In the recent election, aided by a febrile Murdoch press, the right-wing campaign to smear Australia’s opposition as ‘antisemitic’ and ‘anti-Israel’ reached fever pitch. With Labor now in power, it’s time to set the record straight.
Last month in Australia, Anthony Albanese led a centre-left Labor government to victory, ending almost a decade of rule by the conservative Liberal and National party coalition.
While in the United States a majority of Jews lean Democratic, only one in five Australian Jews identify as being politically closer to Labor. Despite this, Labor and the Jewish community have always had deep connections, even playing a formative role in the UN’s votes to partition Palestine and create a Jewish state.
In domestic politics, the previous government’s last term saw frustration deepen at its refusal to do the bare minimum on key issues such as addressing climate change, promoting gender equality, and preserving the integrity of the political system in the face of corruption and the misuse of public funds.
These issues gave the Liberal party a big headache deep in its traditional heartland. Although Labor’s result was strong enough to win a majority, it was a contingent of independents – all women – who toppled some of the government’s biggest stars. The government was said to have “lost its centre” and it seems the public broadly agreed. In the seat of Macnamara, home to many in Melbourne’s Jewish community, the Liberal vote dropped by a quarter.
Foreign policy also played a role in the campaign. Even though the main story was a defence deal Australia’s neighbour, the Solomon Islands, signed with China mid-campaign – which seem to be the result of the government bungling the relationship – the issue of Israel-Palestine also came up.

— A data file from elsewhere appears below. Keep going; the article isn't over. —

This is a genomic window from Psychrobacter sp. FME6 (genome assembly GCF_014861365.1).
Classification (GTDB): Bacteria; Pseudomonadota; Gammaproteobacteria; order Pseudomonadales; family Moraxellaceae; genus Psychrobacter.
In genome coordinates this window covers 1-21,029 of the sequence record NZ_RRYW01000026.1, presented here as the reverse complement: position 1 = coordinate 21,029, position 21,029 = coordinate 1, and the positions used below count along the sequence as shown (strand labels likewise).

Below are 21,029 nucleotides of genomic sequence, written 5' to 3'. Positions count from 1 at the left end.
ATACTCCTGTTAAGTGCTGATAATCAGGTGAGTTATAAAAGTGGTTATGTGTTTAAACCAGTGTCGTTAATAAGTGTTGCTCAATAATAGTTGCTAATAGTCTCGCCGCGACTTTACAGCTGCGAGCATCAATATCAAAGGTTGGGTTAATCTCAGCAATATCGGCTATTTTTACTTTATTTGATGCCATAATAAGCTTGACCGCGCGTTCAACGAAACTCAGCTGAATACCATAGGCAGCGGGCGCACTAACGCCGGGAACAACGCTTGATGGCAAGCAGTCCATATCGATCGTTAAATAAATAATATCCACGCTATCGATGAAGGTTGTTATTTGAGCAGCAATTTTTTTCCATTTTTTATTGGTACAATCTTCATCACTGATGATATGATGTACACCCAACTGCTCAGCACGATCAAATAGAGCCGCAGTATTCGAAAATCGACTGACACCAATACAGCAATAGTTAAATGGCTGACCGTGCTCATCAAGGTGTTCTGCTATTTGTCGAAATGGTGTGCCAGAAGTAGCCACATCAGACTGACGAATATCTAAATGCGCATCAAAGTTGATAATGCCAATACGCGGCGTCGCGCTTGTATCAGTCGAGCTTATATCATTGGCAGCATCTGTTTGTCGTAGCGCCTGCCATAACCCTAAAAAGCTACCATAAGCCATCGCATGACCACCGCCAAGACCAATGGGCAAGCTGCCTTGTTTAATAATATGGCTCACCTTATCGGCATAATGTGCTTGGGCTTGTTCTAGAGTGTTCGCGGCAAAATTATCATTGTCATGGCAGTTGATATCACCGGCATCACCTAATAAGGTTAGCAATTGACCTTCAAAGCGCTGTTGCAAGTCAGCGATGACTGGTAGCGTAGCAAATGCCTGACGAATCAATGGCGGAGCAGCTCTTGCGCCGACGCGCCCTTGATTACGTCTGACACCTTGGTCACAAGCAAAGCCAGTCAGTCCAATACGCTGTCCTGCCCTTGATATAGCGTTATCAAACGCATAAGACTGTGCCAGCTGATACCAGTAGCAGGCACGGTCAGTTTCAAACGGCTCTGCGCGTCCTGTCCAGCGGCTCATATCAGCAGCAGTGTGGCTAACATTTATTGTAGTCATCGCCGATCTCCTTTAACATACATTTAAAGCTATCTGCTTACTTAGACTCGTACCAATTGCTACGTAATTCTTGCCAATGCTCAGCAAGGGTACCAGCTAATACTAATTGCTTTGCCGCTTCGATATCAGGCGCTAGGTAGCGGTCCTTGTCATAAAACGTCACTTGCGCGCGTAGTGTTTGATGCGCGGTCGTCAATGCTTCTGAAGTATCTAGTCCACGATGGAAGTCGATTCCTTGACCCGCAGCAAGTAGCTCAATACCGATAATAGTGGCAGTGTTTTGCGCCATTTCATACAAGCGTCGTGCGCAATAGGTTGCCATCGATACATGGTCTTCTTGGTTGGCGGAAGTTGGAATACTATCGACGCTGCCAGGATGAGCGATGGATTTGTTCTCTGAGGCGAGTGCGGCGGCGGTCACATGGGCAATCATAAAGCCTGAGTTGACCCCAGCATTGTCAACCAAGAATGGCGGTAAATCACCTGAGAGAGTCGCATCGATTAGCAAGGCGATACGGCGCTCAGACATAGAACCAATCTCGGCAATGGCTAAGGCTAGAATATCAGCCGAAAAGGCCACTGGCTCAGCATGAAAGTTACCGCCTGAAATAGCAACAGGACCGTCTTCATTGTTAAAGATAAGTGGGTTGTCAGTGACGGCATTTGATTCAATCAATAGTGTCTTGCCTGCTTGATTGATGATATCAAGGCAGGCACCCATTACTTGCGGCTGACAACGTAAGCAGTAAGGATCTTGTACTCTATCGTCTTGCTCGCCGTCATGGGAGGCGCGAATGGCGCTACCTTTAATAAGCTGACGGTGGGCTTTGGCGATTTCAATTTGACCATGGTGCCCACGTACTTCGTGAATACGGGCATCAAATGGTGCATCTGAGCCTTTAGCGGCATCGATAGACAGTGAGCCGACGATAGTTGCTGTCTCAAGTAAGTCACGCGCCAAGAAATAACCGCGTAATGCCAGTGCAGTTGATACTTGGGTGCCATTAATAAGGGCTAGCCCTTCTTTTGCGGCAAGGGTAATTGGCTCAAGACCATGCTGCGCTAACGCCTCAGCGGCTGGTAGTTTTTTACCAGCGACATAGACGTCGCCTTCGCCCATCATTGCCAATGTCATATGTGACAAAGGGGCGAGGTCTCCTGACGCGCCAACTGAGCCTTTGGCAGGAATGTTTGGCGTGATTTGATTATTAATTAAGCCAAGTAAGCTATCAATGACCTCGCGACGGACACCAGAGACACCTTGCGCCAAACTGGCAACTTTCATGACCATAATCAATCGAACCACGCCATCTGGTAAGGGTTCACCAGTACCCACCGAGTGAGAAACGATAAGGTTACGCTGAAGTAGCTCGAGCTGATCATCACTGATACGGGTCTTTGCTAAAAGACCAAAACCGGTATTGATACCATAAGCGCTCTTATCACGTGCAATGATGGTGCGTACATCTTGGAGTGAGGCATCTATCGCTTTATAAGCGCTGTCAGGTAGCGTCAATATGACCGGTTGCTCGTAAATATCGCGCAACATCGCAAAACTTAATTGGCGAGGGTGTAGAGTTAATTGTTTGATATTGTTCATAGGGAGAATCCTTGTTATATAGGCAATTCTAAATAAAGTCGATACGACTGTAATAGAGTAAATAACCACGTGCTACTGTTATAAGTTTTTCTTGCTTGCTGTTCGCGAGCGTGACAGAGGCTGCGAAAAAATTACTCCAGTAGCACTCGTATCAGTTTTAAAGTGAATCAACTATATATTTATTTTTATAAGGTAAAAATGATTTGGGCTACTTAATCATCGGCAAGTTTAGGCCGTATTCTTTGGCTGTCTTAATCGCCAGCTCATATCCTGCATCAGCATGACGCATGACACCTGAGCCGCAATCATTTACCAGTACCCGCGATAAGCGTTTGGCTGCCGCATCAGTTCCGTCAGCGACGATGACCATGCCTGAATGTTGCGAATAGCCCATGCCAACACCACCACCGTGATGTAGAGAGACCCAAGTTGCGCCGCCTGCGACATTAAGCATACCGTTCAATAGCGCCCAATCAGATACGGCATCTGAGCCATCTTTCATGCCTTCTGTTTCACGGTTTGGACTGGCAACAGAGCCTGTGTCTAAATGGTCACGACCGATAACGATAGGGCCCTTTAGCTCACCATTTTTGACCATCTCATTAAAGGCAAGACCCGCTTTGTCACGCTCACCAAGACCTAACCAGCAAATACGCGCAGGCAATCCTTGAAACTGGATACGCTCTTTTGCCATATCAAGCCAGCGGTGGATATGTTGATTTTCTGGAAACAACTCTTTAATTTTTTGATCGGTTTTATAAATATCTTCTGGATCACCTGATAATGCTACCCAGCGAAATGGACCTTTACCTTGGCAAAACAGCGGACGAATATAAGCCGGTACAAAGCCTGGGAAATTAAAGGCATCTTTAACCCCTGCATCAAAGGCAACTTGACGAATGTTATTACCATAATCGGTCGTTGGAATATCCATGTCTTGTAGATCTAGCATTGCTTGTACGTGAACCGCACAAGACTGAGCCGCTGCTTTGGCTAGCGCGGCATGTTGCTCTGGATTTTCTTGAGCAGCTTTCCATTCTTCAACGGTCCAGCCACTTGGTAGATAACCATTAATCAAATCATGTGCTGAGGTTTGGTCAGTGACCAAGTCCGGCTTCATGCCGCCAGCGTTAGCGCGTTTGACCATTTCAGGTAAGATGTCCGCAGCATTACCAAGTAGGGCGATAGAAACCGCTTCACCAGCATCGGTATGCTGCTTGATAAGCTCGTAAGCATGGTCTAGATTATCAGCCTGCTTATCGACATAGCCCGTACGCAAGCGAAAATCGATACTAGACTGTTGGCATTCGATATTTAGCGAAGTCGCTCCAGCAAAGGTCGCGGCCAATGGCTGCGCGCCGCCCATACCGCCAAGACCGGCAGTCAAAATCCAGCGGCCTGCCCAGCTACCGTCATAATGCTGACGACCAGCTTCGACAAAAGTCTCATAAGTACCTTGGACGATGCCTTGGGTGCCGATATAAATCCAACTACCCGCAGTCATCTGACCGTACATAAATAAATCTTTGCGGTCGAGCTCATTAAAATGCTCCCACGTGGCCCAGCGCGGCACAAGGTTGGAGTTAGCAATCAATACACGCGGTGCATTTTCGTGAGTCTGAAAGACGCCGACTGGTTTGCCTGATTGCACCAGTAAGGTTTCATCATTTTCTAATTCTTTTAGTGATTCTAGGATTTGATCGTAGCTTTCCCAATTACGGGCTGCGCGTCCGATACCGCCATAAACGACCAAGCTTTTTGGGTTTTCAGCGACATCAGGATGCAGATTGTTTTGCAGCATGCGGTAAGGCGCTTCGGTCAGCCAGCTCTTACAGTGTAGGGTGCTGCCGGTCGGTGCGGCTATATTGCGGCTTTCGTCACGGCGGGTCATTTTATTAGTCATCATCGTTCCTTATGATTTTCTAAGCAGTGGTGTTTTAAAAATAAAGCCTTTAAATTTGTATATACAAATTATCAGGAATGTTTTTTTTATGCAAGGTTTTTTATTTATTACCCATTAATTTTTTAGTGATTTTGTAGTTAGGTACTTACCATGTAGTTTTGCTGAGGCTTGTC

This happened partly because two of the seats at risk from the independent candidates contained Jewish populations. Keen to find any issue it could to stem the bleeding, the Liberal party dredged up bad faith charges of antisemitism and anti-Israel bias. Supported by weeks of full-page ads in the local Jewish press and partisan editorials, it was a last-ditch attempt to scare Jewish voters into sticking with the government.
There was another reason these issues came up: the Liberal party – like other conservative parties across the world – has long sought to use Israel as a wedge against Labor and its other political opponents.
Trying to win Jewish votes ahead of a tight special election in 2018, then Prime Minister Scott Morrison flagged that Australia could follow the Trump administration and recognise Jerusalem as Israel’s capital. Politicising foreign policy has long been a no-no in Australian political campaigns, but desperate to win votes, the Liberal party defied convention.
This election, the campaign to ‘own’ the pro-Israel vote by smearing the opposition reached fever pitch. Aided by a febrile Murdoch press, conservatives went on the attack, accusing Labor leader Anthony Albanese of abandoning bipartisan support for Israel.
For the Australian right, ‘support for Israel’ only counts if it is a nuance-free blank check for right-wing Israeli governments. Criticism of Israeli settlement growth, Israel’s treatment of Palestinians under occupation or prime ministerial racism aren’t acceptable, even though they are staple talking points of Israel’s Zionist left.